Brexit’s uncertainties have plagued all industries alike, pharmaceuticals is no exception either. As UK heads for a possible no deal Brexit this year, Germany’s drug regulator has assured its patients that Brexit will not expose them to a loss of access to essential drugs. Ireland is drawing up a list of 24 most vulnerable medicines whose supply would be threatened if Britain exits without a deal.
The Irish drug market is heavily dependent on UK for transit of the drugs as around 60-70% of its drugs transit through or come from the UK. Prime Minister Leo Varadkar has said that he has been undertaking regular discussions with the health officials for the past 2 years to examine the possibility of any severe disruption in supply. Mr. Varadkar told the parliament that any stockpiling of the key drugs will eventually lead to a break in supply as a result they have decided against stockpiling. They are working with wholesalers and the pharmaceutical industry to ensure supply of the 24 key watch listed drugs they are most concerned about.
Germany’s BfArm Federal Institute for Drugs and Medical Devices tasked the country’s main pharmaceutical industry associations to find out the effect of a no-deal Brexit on the supply of drugs. The regulator on its official website posted its analysis that no significant shortage of medicines is expected which are thought to have critical importance. 2600+ drugs used in the country at some stage or the other are manufactured in Britain. 45 million patient packs flow out of UK while 37 million in the opposite direction, according to the figures provided by the industrial bodies.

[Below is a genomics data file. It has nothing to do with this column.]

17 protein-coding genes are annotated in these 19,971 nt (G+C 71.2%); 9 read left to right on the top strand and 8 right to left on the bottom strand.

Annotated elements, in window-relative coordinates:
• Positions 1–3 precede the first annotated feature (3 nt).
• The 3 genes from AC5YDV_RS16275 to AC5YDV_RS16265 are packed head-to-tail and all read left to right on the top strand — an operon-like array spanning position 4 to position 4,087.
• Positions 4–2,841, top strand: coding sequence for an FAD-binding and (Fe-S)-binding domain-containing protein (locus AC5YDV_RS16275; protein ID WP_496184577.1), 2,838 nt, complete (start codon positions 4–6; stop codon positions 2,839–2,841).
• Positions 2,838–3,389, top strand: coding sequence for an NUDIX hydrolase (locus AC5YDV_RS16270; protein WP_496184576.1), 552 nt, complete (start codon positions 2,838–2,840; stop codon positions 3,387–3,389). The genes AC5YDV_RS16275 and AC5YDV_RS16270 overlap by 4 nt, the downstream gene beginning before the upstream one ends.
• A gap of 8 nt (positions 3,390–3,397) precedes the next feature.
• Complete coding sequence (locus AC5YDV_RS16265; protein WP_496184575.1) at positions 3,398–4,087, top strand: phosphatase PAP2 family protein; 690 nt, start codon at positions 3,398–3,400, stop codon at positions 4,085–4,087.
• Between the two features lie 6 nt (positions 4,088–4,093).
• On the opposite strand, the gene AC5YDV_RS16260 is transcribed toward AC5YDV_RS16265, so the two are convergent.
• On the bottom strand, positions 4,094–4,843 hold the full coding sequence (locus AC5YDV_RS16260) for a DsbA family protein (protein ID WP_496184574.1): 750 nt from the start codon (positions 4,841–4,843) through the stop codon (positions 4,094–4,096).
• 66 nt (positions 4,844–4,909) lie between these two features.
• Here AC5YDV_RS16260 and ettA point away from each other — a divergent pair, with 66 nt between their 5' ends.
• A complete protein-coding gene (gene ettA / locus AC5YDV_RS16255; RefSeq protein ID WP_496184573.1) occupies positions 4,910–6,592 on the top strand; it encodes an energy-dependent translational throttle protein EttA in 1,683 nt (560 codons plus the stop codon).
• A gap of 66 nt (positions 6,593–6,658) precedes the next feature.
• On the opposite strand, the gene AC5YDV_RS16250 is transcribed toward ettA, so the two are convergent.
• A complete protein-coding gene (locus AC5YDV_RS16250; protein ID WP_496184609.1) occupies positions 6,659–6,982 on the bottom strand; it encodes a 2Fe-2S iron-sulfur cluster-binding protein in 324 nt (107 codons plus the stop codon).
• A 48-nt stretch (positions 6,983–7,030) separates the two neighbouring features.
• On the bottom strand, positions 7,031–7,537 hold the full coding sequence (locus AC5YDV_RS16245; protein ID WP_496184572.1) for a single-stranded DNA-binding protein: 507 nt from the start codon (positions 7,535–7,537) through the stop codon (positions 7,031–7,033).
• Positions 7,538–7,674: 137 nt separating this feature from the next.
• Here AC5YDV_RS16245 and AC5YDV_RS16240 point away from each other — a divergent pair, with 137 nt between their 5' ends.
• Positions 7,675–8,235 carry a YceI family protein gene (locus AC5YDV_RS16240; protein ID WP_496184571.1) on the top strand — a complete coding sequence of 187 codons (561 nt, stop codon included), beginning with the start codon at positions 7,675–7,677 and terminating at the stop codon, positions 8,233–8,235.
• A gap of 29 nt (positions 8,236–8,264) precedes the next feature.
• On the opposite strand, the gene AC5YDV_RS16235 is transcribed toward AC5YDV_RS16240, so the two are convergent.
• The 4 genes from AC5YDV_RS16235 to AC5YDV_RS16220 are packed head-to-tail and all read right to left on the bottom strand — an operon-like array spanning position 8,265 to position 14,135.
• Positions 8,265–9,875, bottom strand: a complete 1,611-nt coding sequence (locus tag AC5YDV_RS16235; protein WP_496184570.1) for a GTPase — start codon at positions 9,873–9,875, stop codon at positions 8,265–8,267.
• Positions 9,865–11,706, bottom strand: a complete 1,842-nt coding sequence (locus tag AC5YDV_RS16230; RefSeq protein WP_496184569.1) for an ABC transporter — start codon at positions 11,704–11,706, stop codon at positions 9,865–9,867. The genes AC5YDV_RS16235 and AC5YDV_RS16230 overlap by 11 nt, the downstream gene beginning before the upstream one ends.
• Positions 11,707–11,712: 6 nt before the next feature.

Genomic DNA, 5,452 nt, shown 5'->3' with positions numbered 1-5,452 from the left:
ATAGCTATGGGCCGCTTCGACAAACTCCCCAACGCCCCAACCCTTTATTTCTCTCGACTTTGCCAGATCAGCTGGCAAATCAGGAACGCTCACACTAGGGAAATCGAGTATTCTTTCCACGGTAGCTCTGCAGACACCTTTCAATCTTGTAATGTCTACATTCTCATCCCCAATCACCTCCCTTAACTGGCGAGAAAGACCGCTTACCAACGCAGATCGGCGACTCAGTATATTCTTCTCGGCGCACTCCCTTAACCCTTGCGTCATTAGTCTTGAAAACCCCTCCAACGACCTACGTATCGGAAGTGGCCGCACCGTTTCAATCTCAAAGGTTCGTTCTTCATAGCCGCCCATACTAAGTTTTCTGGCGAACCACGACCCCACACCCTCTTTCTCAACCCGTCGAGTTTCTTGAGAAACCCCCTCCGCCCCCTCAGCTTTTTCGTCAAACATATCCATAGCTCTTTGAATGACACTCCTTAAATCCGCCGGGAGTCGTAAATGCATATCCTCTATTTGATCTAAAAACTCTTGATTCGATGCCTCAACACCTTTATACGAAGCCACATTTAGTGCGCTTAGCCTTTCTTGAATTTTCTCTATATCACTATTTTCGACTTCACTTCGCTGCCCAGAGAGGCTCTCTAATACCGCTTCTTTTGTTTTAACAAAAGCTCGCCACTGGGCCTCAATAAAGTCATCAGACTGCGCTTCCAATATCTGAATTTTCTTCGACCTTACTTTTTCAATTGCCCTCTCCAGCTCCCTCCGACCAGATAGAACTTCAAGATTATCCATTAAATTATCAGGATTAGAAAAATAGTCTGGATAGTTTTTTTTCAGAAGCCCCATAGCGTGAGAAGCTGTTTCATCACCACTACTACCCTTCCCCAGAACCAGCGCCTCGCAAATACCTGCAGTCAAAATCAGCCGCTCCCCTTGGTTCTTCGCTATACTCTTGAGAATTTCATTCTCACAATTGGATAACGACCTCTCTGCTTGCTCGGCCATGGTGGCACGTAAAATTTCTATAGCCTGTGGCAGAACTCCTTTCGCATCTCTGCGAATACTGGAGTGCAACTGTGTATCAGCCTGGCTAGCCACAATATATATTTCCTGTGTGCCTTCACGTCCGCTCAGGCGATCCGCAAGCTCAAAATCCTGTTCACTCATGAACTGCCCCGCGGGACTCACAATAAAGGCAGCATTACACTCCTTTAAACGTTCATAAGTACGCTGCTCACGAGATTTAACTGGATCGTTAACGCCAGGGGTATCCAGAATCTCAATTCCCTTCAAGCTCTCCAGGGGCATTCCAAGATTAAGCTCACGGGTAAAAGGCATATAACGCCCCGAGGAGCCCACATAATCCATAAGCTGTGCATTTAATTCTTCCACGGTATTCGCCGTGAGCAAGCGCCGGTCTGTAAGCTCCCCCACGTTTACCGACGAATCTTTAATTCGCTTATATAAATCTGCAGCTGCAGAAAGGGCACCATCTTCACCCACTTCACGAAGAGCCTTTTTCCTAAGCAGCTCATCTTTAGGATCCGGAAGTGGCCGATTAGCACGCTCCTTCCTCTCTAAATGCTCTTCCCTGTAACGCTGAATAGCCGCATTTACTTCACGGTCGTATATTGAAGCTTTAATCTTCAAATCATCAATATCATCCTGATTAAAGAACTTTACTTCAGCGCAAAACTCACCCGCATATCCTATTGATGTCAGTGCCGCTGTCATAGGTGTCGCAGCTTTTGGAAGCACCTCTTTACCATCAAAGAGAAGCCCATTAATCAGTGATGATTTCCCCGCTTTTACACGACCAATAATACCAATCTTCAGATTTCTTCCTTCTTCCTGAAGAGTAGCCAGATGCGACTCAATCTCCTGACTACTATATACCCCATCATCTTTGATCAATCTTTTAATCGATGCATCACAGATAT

UK’s drug industry have been given a target by the government to stockpile six weeks of additional medicines to prepare for a no-deal Brexit. The industry said that the target will be a challenge. EU’s central drug authority European Medicines Agency is extra vigilant and has set up a task force to lessen the disruption in supply of drugs over the next 2 years. EMA said that Brexit would likely effect the supply of some drugs. EMA which is currently located in London is shifting to Amsterdam post-Brexit which has prompted many drugmakers to prepare for duplicate licensing and drug testing arrangements.
UK Prime Minister Theresa May’s epic loss in passing the Brexit deal in parliament has left her scrambling for a means to get her deal approved in the coming months. While Britain lingers on deal or no-deal Brexit, European Commission has prepared to publish no-deal Brexit contingency plan. The plan includes 14 urgent and essential policies that EU member states must adopt.